Vertical Daily News this morning reports on the DHL Parcelcopter 4.0 as it delivers medicines to an island in Lake Victoria on the northern tip of Tanzania. The Parcelcopter is a fourth generation design from Wingcopter, a German drone manufacturer. It’s found delivering packages autonomously in German mountain demonstrations and now in differently rugged terrain, flying life-saving packages to a remote island.
With financial help from the Deutsche Gesellschaft für Internationale Zusammenarbeit (GIZ – The German Society for International Cooperation ) GmbH ( on behalf of the German Federal Ministry for Economic Cooperation and Development (BMZ), DHL and Wingcopter have flown a total of 1,367 miles (2,200 kilometers) and about 2,000 flight minutes in a six-month trial. The 37-mile (60-kilometer) flights averaged about 40 minutes.
Compare such speedy deliveries to the time, personnel, and energy required on the six-hour overland route of 150 miles (240 kilometers). ). As Vertical Daily News notes, “That makes it nearly impossible to provide emergency medication or to quickly refill cool chain commodities that are out of stock.” Medicines and blood or tissue samples require refrigeration, and time in transit can often ruin precious commodities. To prevent spoilage, the DHL machine has an insulated cargo compartment.
Wingcopter’s founders and designers, Darmstadt University students Jonathan Hesselbarth and Tom Plümmer, developed their project with support from the Technical University of Darmstadt’s Highest innovation and start-up center. Combining helicopter and conventional aircraft features, their design shows flexibility and multiple possibilities for different applications. The video gives an on-board view of how an earlier iteration fo the machine functions.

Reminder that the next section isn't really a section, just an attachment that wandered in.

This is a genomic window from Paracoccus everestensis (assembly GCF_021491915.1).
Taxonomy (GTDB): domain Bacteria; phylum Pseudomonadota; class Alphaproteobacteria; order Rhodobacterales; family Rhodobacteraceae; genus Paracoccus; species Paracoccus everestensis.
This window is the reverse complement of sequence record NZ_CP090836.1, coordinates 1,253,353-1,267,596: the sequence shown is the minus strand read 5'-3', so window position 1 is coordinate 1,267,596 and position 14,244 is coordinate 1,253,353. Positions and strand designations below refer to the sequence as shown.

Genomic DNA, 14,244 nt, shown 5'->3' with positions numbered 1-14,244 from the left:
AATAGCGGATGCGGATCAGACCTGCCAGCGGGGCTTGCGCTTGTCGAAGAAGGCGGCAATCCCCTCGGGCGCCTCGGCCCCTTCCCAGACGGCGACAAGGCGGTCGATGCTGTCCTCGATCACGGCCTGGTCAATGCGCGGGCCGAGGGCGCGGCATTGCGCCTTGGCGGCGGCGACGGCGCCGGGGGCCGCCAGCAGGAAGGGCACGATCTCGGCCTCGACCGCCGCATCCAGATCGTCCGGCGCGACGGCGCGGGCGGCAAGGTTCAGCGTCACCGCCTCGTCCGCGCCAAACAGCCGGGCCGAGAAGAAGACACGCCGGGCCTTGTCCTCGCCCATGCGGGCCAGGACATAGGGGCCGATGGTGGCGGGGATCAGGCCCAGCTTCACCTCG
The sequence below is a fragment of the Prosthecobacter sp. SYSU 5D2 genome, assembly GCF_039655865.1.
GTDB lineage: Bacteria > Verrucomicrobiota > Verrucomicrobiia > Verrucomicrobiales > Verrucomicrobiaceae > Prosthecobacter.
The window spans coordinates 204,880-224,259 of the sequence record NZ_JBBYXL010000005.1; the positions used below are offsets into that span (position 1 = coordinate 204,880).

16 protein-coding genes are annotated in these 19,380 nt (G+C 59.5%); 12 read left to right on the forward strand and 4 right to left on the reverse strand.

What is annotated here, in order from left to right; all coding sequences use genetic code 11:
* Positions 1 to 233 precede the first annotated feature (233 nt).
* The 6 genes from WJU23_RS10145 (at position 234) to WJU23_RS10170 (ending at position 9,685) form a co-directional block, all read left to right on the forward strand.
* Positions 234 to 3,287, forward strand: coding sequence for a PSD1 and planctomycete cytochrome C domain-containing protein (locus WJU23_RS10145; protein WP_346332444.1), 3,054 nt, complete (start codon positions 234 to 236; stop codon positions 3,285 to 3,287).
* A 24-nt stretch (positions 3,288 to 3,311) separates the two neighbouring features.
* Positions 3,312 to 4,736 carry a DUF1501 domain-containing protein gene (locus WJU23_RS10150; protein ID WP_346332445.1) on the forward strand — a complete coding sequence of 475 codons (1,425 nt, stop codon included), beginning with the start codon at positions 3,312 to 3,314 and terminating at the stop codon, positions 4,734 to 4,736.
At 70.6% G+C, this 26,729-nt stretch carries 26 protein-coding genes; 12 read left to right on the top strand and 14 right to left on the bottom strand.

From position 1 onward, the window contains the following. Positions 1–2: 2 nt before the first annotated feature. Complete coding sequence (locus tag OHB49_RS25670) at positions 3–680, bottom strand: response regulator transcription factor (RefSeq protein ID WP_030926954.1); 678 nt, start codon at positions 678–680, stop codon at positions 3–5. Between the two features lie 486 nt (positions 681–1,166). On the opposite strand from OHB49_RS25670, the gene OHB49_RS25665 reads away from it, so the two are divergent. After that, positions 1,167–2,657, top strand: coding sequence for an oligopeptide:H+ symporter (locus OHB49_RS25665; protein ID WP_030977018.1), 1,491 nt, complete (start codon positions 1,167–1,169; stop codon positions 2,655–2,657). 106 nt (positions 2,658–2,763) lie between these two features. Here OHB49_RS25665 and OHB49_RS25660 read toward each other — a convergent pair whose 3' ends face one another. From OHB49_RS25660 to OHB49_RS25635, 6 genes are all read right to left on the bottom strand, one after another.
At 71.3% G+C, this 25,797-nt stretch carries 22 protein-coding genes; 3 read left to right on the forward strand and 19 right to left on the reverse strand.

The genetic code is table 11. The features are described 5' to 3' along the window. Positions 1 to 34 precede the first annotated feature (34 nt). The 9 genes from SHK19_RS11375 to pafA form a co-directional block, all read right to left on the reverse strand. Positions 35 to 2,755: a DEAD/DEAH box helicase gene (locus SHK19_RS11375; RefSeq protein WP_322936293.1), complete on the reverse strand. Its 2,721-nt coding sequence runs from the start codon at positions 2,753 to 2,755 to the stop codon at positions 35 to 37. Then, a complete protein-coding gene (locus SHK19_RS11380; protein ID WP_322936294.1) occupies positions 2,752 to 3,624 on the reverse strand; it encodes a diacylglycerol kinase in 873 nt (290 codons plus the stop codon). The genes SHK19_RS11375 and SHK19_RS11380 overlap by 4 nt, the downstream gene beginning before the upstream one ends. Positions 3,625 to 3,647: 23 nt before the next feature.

Operators see new opportunities for addressing logistic challenges in the public health sector in many parts of Africa, especially supplying hospitals and pharmacies, according to Vertical Daily News. “Medical care for the roughly 400,000 residents of the Ukerewe island district of Lake Victoria, for instance, is severely limited. This is partly due to the poor infrastructure and difficult terrain.”
Luckily, Parcelcopters require very little infrastructure to carry out their missions since they take off and land vertically. “After delivering its cargo, it can easily be loaded with blood and laboratory samples to take back to the mainland.” This versatility and speed could help quell epidemics or pandemics, “allowing an early response to slow the spread of viral diseases like Ebola.”
A More Sophisticated Infrastructure
Other groups such as Matternet, Zipline, and Flying Donkeys have worked in Africa to deliver medical supplies. DHL has joined them and has a history in Bavaria, testing a more sophisticated form of delivery using drones. The video shows the evolution of the DHL Parcelcopter, but since it was completed in 2016, misses the fourth iteration of the drone.
DHL customers in Reit im Winkl and Winklmoosalm plateau were able to sample aerial deliveries at specially-developed Packstations, “dubbed the Parcelcopter Skyport.” 130 autonomous loading and offloading cycles were ultimately performed.
Whether delivering parcels in the Alps or critical medical supplies in the veldt, DHL’s Parcelcopters show that their approach to “last-mile” delivery is an increasingly useful one.